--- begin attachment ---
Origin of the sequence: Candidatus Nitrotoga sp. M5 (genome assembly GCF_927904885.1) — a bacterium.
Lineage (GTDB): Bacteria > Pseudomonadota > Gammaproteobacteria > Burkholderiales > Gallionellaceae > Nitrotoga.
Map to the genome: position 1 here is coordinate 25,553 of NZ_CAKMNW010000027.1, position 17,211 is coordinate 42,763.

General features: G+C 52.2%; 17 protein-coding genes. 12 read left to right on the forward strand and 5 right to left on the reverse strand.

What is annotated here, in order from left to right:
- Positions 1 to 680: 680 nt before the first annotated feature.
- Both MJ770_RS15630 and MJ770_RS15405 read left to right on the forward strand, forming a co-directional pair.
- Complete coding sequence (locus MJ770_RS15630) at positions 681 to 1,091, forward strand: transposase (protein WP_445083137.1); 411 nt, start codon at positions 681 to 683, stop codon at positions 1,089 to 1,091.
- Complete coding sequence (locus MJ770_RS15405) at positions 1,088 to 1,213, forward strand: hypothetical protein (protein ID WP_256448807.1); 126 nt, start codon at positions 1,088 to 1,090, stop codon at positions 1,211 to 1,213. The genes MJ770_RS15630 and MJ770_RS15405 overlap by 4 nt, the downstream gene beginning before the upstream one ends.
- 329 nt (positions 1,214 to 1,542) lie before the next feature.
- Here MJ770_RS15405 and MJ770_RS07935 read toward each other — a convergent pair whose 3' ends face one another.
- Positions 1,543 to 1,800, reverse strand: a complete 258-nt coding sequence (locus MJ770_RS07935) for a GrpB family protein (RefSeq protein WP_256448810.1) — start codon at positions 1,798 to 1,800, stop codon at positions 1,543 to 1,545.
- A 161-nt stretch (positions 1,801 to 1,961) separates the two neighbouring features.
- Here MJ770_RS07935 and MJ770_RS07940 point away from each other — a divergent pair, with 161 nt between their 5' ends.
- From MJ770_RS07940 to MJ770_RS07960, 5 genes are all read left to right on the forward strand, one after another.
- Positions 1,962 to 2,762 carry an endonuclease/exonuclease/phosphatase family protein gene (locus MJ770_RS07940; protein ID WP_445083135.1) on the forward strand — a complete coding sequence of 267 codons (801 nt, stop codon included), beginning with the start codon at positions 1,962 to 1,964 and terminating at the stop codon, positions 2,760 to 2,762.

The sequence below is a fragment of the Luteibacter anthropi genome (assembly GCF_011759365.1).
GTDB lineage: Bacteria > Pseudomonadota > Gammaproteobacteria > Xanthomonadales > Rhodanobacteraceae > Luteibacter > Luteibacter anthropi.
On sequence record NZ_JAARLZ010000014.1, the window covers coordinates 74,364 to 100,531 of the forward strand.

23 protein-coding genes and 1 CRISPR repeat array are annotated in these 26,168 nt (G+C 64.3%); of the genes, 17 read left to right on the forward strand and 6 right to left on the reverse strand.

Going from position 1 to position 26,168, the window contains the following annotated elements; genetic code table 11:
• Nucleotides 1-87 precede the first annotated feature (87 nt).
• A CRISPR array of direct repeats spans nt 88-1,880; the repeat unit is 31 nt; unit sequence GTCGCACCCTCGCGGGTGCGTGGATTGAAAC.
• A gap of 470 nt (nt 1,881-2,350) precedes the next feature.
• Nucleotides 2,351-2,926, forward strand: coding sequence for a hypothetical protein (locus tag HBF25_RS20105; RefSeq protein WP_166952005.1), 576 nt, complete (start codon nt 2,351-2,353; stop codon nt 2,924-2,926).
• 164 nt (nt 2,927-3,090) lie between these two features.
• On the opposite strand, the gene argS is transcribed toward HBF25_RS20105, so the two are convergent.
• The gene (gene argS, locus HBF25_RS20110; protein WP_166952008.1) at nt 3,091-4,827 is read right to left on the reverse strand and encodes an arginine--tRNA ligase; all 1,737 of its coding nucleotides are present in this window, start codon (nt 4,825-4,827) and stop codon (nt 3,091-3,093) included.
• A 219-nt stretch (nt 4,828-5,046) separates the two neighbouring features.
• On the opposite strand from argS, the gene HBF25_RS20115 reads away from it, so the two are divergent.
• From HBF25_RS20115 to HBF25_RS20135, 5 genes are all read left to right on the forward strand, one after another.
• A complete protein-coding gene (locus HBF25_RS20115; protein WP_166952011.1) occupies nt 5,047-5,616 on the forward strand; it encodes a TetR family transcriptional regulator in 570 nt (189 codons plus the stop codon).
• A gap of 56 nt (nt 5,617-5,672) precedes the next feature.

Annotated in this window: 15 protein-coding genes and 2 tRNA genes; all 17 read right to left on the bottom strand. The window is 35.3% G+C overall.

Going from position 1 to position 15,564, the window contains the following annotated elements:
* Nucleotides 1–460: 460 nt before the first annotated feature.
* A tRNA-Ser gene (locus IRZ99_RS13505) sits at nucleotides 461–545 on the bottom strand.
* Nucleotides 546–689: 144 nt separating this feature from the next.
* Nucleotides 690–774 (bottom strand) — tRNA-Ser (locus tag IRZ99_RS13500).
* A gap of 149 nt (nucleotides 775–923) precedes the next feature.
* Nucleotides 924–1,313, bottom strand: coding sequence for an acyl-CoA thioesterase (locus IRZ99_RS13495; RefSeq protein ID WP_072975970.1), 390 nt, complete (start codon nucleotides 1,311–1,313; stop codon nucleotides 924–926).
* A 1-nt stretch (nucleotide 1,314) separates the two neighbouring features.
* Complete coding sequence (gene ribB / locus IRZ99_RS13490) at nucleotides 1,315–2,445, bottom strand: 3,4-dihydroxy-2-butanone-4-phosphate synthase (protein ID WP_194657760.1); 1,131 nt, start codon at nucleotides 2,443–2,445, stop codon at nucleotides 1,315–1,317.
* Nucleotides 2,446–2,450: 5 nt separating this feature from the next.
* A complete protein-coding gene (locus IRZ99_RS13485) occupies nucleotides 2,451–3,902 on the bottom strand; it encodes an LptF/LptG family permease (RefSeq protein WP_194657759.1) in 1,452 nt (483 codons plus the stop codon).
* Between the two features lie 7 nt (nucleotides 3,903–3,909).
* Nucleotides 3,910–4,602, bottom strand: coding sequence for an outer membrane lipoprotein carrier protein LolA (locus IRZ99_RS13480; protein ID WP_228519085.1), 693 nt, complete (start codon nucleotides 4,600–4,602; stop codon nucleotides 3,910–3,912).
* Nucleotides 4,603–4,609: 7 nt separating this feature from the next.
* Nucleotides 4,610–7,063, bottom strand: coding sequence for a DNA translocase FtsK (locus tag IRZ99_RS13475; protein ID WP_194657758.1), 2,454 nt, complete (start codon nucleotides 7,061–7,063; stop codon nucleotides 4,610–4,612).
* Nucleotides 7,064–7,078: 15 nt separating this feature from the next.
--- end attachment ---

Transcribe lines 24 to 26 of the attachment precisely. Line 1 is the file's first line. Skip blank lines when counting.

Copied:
• A gap of 470 nt (nt 1,881-2,350) precedes the next feature.
• Nucleotides 2,351-2,926, forward strand: coding sequence for a hypothetical protein (locus tag HBF25_RS20105; RefSeq protein WP_166952005.1), 576 nt, complete (start codon nt 2,351-2,353; stop codon nt 2,924-2,926).
• 164 nt (nt 2,927-3,090) lie between these two features.